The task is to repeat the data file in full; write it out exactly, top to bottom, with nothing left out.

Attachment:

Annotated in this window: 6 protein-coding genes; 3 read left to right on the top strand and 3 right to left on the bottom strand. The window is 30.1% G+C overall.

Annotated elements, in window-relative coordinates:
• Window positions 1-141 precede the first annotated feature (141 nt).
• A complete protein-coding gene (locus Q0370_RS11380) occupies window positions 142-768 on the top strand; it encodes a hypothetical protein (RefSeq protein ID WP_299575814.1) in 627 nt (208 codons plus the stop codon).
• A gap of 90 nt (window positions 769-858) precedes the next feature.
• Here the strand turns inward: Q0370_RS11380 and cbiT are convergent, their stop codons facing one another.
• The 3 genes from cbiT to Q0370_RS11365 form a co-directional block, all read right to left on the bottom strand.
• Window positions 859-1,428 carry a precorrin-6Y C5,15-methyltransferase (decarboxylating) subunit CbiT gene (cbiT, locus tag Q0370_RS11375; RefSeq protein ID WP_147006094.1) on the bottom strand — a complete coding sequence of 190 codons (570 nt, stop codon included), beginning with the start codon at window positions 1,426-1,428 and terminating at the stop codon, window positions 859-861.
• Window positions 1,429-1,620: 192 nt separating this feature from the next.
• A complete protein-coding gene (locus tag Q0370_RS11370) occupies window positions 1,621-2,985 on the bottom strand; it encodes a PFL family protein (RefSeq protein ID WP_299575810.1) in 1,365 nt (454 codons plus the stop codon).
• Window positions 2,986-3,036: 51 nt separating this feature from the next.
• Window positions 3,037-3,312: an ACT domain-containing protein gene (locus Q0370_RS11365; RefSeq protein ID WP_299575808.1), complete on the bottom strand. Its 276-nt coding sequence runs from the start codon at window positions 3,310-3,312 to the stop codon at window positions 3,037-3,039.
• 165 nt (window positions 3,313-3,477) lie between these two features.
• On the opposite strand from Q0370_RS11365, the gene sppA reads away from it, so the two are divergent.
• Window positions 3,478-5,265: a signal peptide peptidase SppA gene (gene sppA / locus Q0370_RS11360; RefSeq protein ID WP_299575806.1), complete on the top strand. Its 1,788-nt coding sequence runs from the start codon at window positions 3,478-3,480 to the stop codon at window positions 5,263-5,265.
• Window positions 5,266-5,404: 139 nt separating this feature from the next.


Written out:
Annotated in this window: 6 protein-coding genes; 3 read left to right on the top strand and 3 right to left on the bottom strand. The window is 30.1% G+C overall.

Annotated elements, in window-relative coordinates:
• Window positions 1-141 precede the first annotated feature (141 nt).
• A complete protein-coding gene (locus Q0370_RS11380) occupies window positions 142-768 on the top strand; it encodes a hypothetical protein (RefSeq protein ID WP_299575814.1) in 627 nt (208 codons plus the stop codon).
• A gap of 90 nt (window positions 769-858) precedes the next feature.
• Here the strand turns inward: Q0370_RS11380 and cbiT are convergent, their stop codons facing one another.
• The 3 genes from cbiT to Q0370_RS11365 form a co-directional block, all read right to left on the bottom strand.
• Window positions 859-1,428 carry a precorrin-6Y C5,15-methyltransferase (decarboxylating) subunit CbiT gene (cbiT, locus tag Q0370_RS11375; RefSeq protein ID WP_147006094.1) on the bottom strand — a complete coding sequence of 190 codons (570 nt, stop codon included), beginning with the start codon at window positions 1,426-1,428 and terminating at the stop codon, window positions 859-861.
• Window positions 1,429-1,620: 192 nt separating this feature from the next.
• A complete protein-coding gene (locus tag Q0370_RS11370) occupies window positions 1,621-2,985 on the bottom strand; it encodes a PFL family protein (RefSeq protein ID WP_299575810.1) in 1,365 nt (454 codons plus the stop codon).
• Window positions 2,986-3,036: 51 nt separating this feature from the next.
• Window positions 3,037-3,312: an ACT domain-containing protein gene (locus Q0370_RS11365; RefSeq protein ID WP_299575808.1), complete on the bottom strand. Its 276-nt coding sequence runs from the start codon at window positions 3,310-3,312 to the stop codon at window positions 3,037-3,039.
• 165 nt (window positions 3,313-3,477) lie between these two features.
• On the opposite strand from Q0370_RS11365, the gene sppA reads away from it, so the two are divergent.
• Window positions 3,478-5,265: a signal peptide peptidase SppA gene (gene sppA / locus Q0370_RS11360; RefSeq protein ID WP_299575806.1), complete on the top strand. Its 1,788-nt coding sequence runs from the start codon at window positions 3,478-3,480 to the stop codon at window positions 5,263-5,265.
• Window positions 5,266-5,404: 139 nt separating this feature from the next.